I've been dreading writing about this but if I blog about it now, I won't have to dread it any longer, will I? Well, remember Nora telling us about her friends that live in Richland Center with the Icelandic Sheep? Remember how I drove over one Saturday, took the goat trail, visited with the sheep and picked up two fleeces? You do? Good.
One of those fleeces, the lovely chocolate brown fleece, is safely in a box traveling to Stacey under the tender mercies of the U.S. Postal Service. The other fleece was safe in my garage, waiting for me to wash it and proceed with all the other fun processes one does with a fleece. Did you notice the "was" in the previous sentence? You did? Very astute of you.
Sometimes we forget to tell our spouses things, important things. Things like, "don't touch that bag with my fleece in it, even though it is in a garbage bag, it isn't garbage." Yes, while I was learning about lace in Neenah last Saturday, Artemesia's fleece was (accidentally) taken to the township garbage drop-off and, well, dropped off. I didn't realize it was gone until yesterday when I had to move a ladder for the A/C guy to go up into the attic and noticed the bag that used to be next to the ladder, wasn't.
DH is very sorry and I'm feeling pretty bad on several levels. A waste of money and precious materials, the missing out of doing an activity with a friend, feeling dumb because I should have showed DH the fleece, and feeling a bit of "why didn't you look in the bag before you pitched it?" feeling. He even went to the drop-off but the bins were empty so it couldn't be recovered. (Not that I would have asked him to go dumpster diving...ewwwww!) He has amassed so many "husband points" that this little snafu is nothing. Besides, there is no lasting harm....there will be more fleeces and no body or animal was hurt. I just hope that Etta Mae's fleece has better luck.
The Slow-Rise (No Knead) Bread
The bread was well-received last night with a nice romaine salad and seafood stew (from Trader Joe's). I'm pretty pleased with it but the crust wasn't as crisp as I would have liked but I love the crumb and the taste was good. Look at all those cool holes! I *heart* holey-bread. I nabbed this recipe from the comments on Amazon.com from a book review. Yes, a little risky but all the recipes looked about the same. Here it is:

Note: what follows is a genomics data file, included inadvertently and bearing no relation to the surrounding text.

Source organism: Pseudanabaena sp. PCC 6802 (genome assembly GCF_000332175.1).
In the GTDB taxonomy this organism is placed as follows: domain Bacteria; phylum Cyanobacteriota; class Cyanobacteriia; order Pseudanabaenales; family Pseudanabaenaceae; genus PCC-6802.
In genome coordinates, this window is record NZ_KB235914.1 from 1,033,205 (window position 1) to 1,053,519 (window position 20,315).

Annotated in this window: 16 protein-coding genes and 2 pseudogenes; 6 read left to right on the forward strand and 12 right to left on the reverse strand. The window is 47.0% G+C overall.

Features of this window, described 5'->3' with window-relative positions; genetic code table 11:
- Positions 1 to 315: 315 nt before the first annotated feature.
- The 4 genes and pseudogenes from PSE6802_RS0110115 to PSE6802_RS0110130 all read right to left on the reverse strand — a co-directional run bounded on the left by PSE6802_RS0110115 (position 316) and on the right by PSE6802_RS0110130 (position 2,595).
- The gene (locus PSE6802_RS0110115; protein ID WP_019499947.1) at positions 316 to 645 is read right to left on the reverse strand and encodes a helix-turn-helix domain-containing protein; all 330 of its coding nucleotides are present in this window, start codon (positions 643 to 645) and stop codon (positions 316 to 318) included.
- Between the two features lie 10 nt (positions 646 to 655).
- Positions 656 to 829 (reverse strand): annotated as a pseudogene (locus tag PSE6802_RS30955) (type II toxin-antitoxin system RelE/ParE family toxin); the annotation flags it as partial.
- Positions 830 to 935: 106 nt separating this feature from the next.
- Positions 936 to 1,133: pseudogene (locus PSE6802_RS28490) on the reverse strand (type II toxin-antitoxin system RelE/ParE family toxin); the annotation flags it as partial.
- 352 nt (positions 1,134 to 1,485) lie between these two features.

3 cups of bread flour, I used King Arthur's bread flour
1/4 to 1/2 teaspoon yeast (I used a 1/2 t.)
1 and 1/4 teaspoons salt
1 and 1/2 cups water, room temperature
I added the ingredients in the bowl (two quart size) water first, then yeast, flour, and salt. Stirred to mix the ingredients (no dry flour pockets) then covered and let the dough sit to double in size. Here is where I had a problem because my kitchen wasn't warm enough. I finally put the dough in a cold oven with the light on and there was enough warmth to encourage the dough to double. Once it doubled, I put it in the 'frig and it stayed there for about 18 hours or so. You could leave it for several days, I believe.
The next day, I took the dough out of the 'frig (it was a bit jiggly and had lots of bubbles) and set it on the counter to come to room temp, about 3 hours before I wanted to bake it. Your time may differ. It was a chilly spring day yesterday.
I placed my clay covered chicken cooker (from Pampered Chef, in case you, too, did the PC parties at one time or another), both pieces, in the cold oven. I turned the oven to 475 to preheat. Once everything was to the right temp, I took a sheet of parchment paper, removed the top of the clay cooker carefully, set the parchment over the bottom of the cooker and poured my dough onto the parchment. Then I replaced the lid of the cooker, closed the oven door, and reduced the oven temp to 450. After 30 minutes, I removed the cover and reduced the oven temp to 420 and let the bread brown and finished cooking....about 15 or 20 minutes. I removed it from the heat when the internal temp was just 200 using an instant read thermometer.
Next time, I'll wait for an internal temp of 210 to see if the extra time will improve the crust. This is a variation on the New York Times No Knead bread. I am not comfortable putting my le Crueset lid in the oven at such a high temperature so I just used the clay cooker as a cloche. Other folks have used a cast iron dutch oven and lid with success, as well.